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Supreme Court, Appellate Division, Third Department, New York.

IN RE: TENNESSEE GAS PIPELINE COMPANY, Respondent-Appellant, v. TOWN OF CHATHAM BOARD OF ASSESSORS et al., Respondents, New Lebanon Central School District, Appellant-Respondent.

Decided: May 22, 1997

Before MIKOLL, J.P., and CREW, CASEY, PETERS and CARPINELLO, JJ. Rapport, Meyers, Whitbeck, Shaw & Rodenhausen (David L. Krech, of counsel), Hudson, for appellant-respondent. Helm, Shapiro, Anito & McCale (Kevin M. Lang, of counsel), Albany, for respondent-appellant.

Appeals (1) from a judgment of the Supreme Court (Connor, J.), entered February 2, 1996 in Columbia County, which, in a proceeding pursuant to CPLR article 78, inter alia, ordered the refund of certain taxes paid by petitioner for the 1993-1994 fiscal year, and (2) from an order of said court, entered July 30, 1996 in Columbia County, which granted a motion by New Lebanon Central School District to intervene.

In August 1993, respondents rescinded a partial property tax exemption previously granted to petitioner pursuant to RPTL 485-b for its property in the Town of Chatham, Columbia County.   Petitioner's CPLR article 78 challenge to this determination was unsuccessful in Supreme Court.   On appeal, however, this court reversed Supreme Court's judgment, annulled respondents' actions and reinstated the exemption, finding that respondents had failed to comply with the 10-day notice requirement of RPTL 553(2)(b) (213 A.D.2d 103, 629 N.Y.S.2d 881).

In an attempt to recover the moneys it had overpaid on its fiscal year 1993-1994 property taxes, petitioner sent out demand letters in November 1995 to each affected taxing entity, including New Lebanon Central School District (hereinafter the District), for the refunds it was owed.   The District refused to refund the money, claiming that it was not a party to the proceeding and informing petitioner that for such a claim to be made petitioner needed an enforceable judgment or a statutory basis authorizing such payment.   Upon petitioner's request, which was opposed by the District, a judgment was thereafter executed by Supreme Court which included a decretal paragraph that petitioner recover from the District the principal amount of $50,833.20 plus interest.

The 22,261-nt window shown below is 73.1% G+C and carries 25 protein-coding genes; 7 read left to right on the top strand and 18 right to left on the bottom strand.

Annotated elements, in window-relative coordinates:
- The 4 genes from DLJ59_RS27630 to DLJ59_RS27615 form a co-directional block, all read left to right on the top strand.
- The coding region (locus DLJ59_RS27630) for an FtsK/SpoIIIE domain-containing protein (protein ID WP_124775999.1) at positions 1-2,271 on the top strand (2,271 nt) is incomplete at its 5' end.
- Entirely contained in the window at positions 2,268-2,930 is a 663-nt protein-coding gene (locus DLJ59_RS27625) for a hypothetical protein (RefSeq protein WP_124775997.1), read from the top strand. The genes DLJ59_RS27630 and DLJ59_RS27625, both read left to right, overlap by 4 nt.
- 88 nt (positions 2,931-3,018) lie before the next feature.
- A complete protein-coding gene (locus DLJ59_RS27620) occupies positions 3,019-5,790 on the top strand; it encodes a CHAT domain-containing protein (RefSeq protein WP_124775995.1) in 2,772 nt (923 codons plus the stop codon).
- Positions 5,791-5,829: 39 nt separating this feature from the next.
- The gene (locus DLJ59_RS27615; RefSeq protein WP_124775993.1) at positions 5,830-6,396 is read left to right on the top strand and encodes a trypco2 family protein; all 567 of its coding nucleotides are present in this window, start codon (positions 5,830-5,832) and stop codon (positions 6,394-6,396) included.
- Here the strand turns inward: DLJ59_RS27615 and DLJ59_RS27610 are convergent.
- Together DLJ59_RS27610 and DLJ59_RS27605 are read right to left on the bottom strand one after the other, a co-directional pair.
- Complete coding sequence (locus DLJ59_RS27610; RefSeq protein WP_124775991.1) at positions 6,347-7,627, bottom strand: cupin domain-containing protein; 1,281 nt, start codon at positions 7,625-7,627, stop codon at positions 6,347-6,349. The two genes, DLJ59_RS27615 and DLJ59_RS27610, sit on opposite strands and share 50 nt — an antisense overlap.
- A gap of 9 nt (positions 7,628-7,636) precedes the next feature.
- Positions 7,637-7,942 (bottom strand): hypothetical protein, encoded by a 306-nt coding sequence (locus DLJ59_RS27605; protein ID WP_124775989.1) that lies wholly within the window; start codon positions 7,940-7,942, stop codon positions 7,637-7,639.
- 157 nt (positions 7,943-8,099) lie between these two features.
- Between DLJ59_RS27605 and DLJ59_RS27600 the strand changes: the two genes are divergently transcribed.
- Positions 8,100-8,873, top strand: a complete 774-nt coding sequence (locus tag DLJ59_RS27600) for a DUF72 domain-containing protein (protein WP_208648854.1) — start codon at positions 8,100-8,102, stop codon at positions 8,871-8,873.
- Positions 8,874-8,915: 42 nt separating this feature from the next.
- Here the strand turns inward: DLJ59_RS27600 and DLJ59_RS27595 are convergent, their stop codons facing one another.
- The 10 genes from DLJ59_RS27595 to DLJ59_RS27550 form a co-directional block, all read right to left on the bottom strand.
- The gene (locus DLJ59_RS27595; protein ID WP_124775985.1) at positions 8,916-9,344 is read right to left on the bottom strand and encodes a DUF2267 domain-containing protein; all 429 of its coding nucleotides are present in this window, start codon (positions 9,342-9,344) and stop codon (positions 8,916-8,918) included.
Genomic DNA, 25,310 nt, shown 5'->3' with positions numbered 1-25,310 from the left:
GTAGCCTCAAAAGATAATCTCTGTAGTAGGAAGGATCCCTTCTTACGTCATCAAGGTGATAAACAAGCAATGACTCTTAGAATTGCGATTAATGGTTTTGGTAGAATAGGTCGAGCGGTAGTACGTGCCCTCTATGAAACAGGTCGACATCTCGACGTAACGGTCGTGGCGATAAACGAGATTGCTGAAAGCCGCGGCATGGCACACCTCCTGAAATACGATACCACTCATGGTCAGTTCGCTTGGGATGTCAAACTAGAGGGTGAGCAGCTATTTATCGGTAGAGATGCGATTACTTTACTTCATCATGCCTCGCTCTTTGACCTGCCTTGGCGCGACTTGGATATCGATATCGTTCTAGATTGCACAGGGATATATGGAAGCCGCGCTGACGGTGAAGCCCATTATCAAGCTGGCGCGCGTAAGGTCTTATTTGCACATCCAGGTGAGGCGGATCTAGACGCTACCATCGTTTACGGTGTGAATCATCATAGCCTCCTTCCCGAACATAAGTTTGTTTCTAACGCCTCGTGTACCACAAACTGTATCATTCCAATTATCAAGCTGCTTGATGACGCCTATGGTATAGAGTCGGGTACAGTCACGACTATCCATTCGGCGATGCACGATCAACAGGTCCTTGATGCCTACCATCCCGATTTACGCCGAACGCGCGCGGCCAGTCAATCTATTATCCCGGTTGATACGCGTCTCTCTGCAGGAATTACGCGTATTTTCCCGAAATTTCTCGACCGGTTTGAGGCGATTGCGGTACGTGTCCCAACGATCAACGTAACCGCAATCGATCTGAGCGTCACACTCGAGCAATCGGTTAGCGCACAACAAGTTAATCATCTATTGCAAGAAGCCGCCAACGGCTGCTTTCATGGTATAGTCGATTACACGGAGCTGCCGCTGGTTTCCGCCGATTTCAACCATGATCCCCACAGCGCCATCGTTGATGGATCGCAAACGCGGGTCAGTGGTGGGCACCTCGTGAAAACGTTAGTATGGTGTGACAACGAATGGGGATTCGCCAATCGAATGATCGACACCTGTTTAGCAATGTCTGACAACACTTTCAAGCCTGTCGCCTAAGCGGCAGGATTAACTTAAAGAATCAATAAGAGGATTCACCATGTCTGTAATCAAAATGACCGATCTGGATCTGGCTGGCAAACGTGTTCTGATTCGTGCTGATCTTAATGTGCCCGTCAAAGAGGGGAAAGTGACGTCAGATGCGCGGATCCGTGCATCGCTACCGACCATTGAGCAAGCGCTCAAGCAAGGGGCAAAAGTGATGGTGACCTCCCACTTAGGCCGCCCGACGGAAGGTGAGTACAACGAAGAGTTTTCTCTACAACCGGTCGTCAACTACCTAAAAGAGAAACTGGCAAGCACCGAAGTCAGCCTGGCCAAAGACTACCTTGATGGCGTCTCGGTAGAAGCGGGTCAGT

After the judgment was entered on February 2, 1996, the District moved to intervene in the proceeding for the sole purpose of prosecuting an appeal of the judgment to this court.   Over petitioner's objection, Supreme Court granted the District's motion.   Petitioner now appeals from the court's order granting the District intervenor status and the District appeals from the February 1996 judgment.

 We initially reject petitioner's contention that Supreme Court erred in granting the District's motion to intervene.  CPLR 7802(d) permits intervention by “interested persons” and such intervention, which is more liberal than that provided in CPLR 1013 (see, Alexander, Practice Commentaries, McKinney's Cons Laws of NY, Book 7B, CPLR C7802:4, at 295), lies within the discretion of the court (see, Matter of White v. Incorporated Vil. of Plandome Manor, 190 A.D.2d 854, 593 N.Y.S.2d 881, lv. denied 83 N.Y.2d 752, 611 N.Y.S.2d 134, 633 N.E.2d 489).   Furthermore, intervention can occur at any time, including for the purpose of perfecting an appeal (see, Matter of Elinor Homes Co. v. St. Lawrence, 113 A.D.2d 25, 28, 494 N.Y.S.2d 889).   Given the District's liability under the judgment, it is clearly an “interested person” within the meaning of the statute.